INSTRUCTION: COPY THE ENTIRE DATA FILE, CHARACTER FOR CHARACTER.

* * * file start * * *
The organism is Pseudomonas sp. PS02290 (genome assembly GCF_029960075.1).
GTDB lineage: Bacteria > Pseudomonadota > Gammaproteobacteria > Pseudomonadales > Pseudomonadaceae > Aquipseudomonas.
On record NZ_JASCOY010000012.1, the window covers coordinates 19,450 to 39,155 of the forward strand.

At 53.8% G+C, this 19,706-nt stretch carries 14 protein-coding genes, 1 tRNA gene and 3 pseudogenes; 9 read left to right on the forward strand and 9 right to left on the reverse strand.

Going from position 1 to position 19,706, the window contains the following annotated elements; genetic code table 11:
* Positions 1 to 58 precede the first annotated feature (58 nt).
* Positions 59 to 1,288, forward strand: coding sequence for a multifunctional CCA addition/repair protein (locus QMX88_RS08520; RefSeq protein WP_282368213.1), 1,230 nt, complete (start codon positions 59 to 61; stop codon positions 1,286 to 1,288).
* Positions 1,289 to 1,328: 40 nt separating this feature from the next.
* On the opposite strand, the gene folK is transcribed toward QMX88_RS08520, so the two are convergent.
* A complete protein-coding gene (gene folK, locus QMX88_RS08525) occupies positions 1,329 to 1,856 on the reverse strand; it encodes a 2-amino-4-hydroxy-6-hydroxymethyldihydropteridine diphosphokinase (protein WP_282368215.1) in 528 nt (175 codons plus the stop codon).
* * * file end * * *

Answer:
The organism is Pseudomonas sp. PS02290 (genome assembly GCF_029960075.1).
GTDB lineage: Bacteria > Pseudomonadota > Gammaproteobacteria > Pseudomonadales > Pseudomonadaceae > Aquipseudomonas.
On record NZ_JASCOY010000012.1, the window covers coordinates 19,450 to 39,155 of the forward strand.

At 53.8% G+C, this 19,706-nt stretch carries 14 protein-coding genes, 1 tRNA gene and 3 pseudogenes; 9 read left to right on the forward strand and 9 right to left on the reverse strand.

Going from position 1 to position 19,706, the window contains the following annotated elements; genetic code table 11:
* Positions 1 to 58 precede the first annotated feature (58 nt).
* Positions 59 to 1,288, forward strand: coding sequence for a multifunctional CCA addition/repair protein (locus QMX88_RS08520; RefSeq protein WP_282368213.1), 1,230 nt, complete (start codon positions 59 to 61; stop codon positions 1,286 to 1,288).
* Positions 1,289 to 1,328: 40 nt separating this feature from the next.
* On the opposite strand, the gene folK is transcribed toward QMX88_RS08520, so the two are convergent.
* A complete protein-coding gene (gene folK, locus QMX88_RS08525) occupies positions 1,329 to 1,856 on the reverse strand; it encodes a 2-amino-4-hydroxy-6-hydroxymethyldihydropteridine diphosphokinase (protein WP_282368215.1) in 528 nt (175 codons plus the stop codon).